Friday, June 19, 2009

Medical real estate provides rare opportunity for builders

Duke Realty Corp. has built millions of square feet of industrial and office space in Dallas-Fort Worth.

But the developer's newest project isn't another warehouse or corporate office suite.

Duke just started construction on a $154 million Baylor Health Care System cancer center east of downtown Dallas that is one of the biggest medical projects in the state. It's one of a series of medical complexes Duke is building in the area.

The commercial builder – and others like it – has found that medical projects are among the few remaining opportunities in the current economy.

"The medical building field has become pistol hot," said Jeff Turner, Duke's executive vice president in Dallas. "The office building business is terribly slow right now – almost nonexistent. And industrial building has slowed down.

"The medical sector is a brighter light."

No wonder then, that in the worst construction slowdown in 20 years, developers are lured to the one industry still seeing substantial expansion.

"We think it will be a large part of our new business over the next several years," said Toby Grove, president of developer KDC.

The Dallas builder announced a major expansion of its medical division last month.

"We don't look at this as a temporary fix," Grove said. "We think it will be a large part of our new business over the next several years."

KDC – formerly Koll Development – has proposed a 12-story medical office building on Walnut Hill Lane across from Presbyterian Hospital. The developer is scouting for other medical building projects in Texas, California, Colorado and North Carolina.

KDC also plans to invest in existing medical and hospital buildings.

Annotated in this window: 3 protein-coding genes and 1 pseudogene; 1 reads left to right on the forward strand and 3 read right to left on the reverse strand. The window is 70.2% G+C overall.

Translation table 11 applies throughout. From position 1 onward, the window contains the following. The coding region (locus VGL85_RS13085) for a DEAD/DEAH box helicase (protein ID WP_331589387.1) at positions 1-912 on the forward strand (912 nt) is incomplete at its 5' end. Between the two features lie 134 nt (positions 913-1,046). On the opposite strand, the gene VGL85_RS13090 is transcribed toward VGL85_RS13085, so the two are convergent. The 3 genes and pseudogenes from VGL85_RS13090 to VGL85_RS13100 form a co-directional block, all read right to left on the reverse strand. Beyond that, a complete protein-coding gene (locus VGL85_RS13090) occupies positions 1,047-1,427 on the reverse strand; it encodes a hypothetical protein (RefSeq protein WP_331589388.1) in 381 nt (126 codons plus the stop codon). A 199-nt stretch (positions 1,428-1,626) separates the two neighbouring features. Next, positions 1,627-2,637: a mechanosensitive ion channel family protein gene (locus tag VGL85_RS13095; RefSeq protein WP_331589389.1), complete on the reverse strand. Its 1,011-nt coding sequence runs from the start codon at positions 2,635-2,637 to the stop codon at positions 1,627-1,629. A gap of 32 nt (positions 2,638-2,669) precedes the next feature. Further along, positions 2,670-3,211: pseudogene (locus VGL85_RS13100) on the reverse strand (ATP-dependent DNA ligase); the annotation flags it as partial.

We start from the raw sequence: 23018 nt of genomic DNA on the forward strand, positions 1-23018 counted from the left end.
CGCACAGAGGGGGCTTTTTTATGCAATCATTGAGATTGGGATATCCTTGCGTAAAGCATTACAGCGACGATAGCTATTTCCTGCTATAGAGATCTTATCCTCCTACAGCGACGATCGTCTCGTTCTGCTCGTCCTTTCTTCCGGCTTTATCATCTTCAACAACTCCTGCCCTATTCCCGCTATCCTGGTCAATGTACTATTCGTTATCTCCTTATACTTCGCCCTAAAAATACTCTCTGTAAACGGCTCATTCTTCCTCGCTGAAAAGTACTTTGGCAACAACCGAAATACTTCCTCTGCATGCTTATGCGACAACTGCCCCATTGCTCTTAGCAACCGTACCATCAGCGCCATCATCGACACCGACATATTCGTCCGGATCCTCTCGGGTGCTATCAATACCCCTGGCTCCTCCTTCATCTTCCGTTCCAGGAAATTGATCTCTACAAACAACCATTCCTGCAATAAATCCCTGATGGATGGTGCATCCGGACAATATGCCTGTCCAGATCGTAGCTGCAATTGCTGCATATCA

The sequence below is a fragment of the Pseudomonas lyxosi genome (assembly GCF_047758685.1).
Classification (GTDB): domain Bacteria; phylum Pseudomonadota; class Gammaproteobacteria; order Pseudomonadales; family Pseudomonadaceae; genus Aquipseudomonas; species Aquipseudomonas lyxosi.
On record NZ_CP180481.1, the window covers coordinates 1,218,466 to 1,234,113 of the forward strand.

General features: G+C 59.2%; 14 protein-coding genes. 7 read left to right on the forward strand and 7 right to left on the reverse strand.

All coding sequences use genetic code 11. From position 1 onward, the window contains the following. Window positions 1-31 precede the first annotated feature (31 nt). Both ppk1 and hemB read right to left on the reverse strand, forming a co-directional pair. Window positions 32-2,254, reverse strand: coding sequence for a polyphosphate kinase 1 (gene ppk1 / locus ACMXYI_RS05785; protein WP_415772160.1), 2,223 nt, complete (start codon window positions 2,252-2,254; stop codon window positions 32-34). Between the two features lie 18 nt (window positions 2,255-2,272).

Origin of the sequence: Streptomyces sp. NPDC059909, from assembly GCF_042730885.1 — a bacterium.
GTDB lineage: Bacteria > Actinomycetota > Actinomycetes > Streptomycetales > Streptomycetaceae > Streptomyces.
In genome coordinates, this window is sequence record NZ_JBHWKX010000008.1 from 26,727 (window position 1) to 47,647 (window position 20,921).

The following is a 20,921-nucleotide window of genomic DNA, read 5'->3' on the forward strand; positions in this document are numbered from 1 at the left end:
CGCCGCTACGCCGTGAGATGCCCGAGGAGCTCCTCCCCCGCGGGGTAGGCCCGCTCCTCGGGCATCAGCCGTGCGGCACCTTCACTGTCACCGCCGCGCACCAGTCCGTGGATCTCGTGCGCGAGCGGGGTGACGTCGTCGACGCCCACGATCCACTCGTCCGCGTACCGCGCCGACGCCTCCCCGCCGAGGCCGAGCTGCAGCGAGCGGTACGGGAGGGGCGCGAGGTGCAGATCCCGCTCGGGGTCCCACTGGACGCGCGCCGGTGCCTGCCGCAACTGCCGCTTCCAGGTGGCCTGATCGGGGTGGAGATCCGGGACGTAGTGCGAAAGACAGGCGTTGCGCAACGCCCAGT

"Any industry today is trying to find ways to raise cost-effective capital,"Grove said. "Selling real estate assets is one way of doing that."

More complex

Unlike standard-issue office and warehouse projects, medical real estate takes more time and effort to build and acquire, developers say.

"When you are talking about a building that may be 50 percent more expensive on a square-foot basis, you really have to understand it," Grove said. "Figuring out how to capitalize those may prevent some people from jumping into the business."

Maybe, but Duke Realty's vice president John Huff said the medical development business is already "getting pretty crowded."

Indianapolis-based Duke has a handful of medical projects under way in North Texas. It just finished an 83,000-square-foot administrative building at Baylor's East Dallas Campus. And next to Baylor's Plano hospital, Duke built a 140,000-square-foot medical office building.

The developer also is working on a 57,000-square-foot specialty hospital in Arlington north of Interstate 30 that is a partnership between Baylor and United Surgical Partners.

In Fort Worth, Duke is building a 210,000-square-foot outpatient clinic for the Veterans Administration.

"Our goal is to go into these major metropolitan areas and find one of the big hospital players that we can partner with," Huff said.

That's key to the success of such developments, said Jack Eimer, who heads the Dallas regional office of real estate firm Transwestern.

"These projects are proving to have a lower degree of success without the sponsorship or support of a hospital," Eimer said. "It's a little disconcerting if we are going to see a significant ramp-up of that kind of product."

Mixed feelings

Eimer says the credit crunch makes it tough to finance even medical developments. Still, he understands why so many developers are embracing the sector.

"If what you have been doing full time for the last several years is development, you have a whole lot of staff and overhead you have to direct into another area," Eimer said.

Companies that have specialized in medical projects for years have mixed feelings about the rush to their business.

"Most recently, we have seen many newcomers to the space as a result of the distress being experienced in some of the other property sectors," said Chris Godfrey, director of finance for Dallas-based Cirrus Group, which has been in the business for more than a dozen years.

But Godfrey knows the appeal of the medical building business.

"The fact is that health care real estate assets are typically well-positioned to weather economic downturns due to the recession-resistant, noncyclical nature of the demand for health care services," he said.

"The demand drivers for health care properties are expected to remain very favorable over the next decade."

By STEVE BROWN / The Dallas Morning News